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Arnold Voti
Qualità su una buona giornata: 3.0
Coerenza del surf: 2.0
Livello di difficoltà: 1.0
Folle: 4.0

Overall: 3.0

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Surf Report Feed

Arnold Swell Statistics, Giugno: All Swell – Any Wind

The rose diagram illustrates the combination of swells directed at Arnold over a normal June. It is based on 2786 NWW3 model predictions since 2006 (values every 3 hours). The wave model does not forecast wind or surf right at the coastline so we have chosen the most applicable grid node based on what we know about Arnold. In this particular case the best grid node is 20 km away (12 miles).

The rose diagram shows the distribution of swell directions and swell sizes, while the graph at the bottom shows the same thing without direction information. Five colours represent increasing wave sizes. Very small swells of less than 0.5m (1.5 feet) high are shown in blue. These happened only 4% of the time. Green and yellow represent increasing swell sizes and red shows largest swells greater than >3m (>10ft). In each graph, the area of any colour is proportional to how commonly that size swell happens.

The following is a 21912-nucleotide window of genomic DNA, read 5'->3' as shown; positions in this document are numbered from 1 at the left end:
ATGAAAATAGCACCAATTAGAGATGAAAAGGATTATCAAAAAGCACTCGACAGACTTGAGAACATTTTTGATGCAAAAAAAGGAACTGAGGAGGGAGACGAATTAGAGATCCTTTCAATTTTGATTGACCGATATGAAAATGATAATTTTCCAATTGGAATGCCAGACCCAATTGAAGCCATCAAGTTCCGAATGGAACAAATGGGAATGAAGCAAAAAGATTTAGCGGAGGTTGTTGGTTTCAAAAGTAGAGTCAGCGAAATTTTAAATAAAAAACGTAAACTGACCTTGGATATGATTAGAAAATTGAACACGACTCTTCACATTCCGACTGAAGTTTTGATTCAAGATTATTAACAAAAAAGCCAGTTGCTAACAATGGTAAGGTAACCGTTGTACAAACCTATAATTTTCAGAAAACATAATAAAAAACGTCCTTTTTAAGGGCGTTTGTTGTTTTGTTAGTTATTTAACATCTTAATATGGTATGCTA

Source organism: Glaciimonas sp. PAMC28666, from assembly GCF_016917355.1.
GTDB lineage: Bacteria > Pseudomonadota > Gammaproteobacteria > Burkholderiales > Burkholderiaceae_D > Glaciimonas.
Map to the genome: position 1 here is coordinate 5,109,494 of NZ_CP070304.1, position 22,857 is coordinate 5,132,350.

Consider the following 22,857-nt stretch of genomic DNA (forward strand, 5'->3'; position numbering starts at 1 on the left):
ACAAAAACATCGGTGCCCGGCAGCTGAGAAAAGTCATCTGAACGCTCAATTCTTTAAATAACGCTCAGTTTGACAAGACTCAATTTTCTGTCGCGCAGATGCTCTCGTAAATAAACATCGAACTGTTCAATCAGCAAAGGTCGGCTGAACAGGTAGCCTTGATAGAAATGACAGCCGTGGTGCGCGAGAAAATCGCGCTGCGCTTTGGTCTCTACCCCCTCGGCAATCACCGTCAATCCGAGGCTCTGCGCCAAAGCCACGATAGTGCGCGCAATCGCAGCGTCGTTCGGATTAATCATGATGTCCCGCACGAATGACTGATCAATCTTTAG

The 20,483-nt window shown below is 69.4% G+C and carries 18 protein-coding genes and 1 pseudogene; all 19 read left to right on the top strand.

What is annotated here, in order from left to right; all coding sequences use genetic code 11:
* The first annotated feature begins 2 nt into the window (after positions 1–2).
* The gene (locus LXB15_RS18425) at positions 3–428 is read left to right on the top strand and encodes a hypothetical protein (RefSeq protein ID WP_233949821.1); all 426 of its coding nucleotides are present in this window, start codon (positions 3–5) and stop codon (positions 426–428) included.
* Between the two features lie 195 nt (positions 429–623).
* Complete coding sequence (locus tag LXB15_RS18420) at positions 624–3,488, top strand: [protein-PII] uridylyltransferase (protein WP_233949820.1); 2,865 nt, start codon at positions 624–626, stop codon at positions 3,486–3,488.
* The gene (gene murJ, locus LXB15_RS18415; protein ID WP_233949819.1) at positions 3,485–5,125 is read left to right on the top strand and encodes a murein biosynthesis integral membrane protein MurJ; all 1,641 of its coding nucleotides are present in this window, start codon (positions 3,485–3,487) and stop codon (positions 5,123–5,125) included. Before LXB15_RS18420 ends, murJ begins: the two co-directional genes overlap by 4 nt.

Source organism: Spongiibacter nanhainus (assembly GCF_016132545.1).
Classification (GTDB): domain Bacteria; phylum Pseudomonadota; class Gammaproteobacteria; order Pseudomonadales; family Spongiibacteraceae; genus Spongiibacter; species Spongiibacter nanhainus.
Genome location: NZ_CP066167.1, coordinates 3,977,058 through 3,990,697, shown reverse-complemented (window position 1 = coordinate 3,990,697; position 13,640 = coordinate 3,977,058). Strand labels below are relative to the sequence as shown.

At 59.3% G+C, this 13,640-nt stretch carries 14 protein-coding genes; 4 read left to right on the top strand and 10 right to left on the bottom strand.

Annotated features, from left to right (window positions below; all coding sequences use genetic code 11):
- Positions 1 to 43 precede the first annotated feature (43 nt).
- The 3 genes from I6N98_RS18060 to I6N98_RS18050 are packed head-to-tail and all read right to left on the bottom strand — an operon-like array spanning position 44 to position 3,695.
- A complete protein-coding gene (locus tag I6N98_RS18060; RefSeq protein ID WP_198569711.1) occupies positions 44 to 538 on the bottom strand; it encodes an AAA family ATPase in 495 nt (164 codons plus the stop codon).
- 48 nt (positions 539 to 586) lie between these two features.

The diagram implies that the most common swell direction, shown by the biggest spokes, was SSW (which was the same as the most common wind direction). Because the wave model grid is offshore, sometimes a strong offshore wind blows largest waves away from Arnold and away from the coast. We group these with the no surf category of the bar chart. To simplify things we don't show these in the rose diagram. Because wind determines whether or not waves are surfable at Arnold, you can view an alternative image that shows only the swells that were predicted to coincide with glassy or offshore wind conditions. During a typical June, swells large enough to cause good for surfing waves at Arnold run for about 96% of the time.

IMPORTANT: Beta version feature! Swell heights are open water values from NWW3. There is no attempt to model near-shore effects. Coastal wave heights will generally be less, especially if the break does not have unobstructed exposure to the open ocean.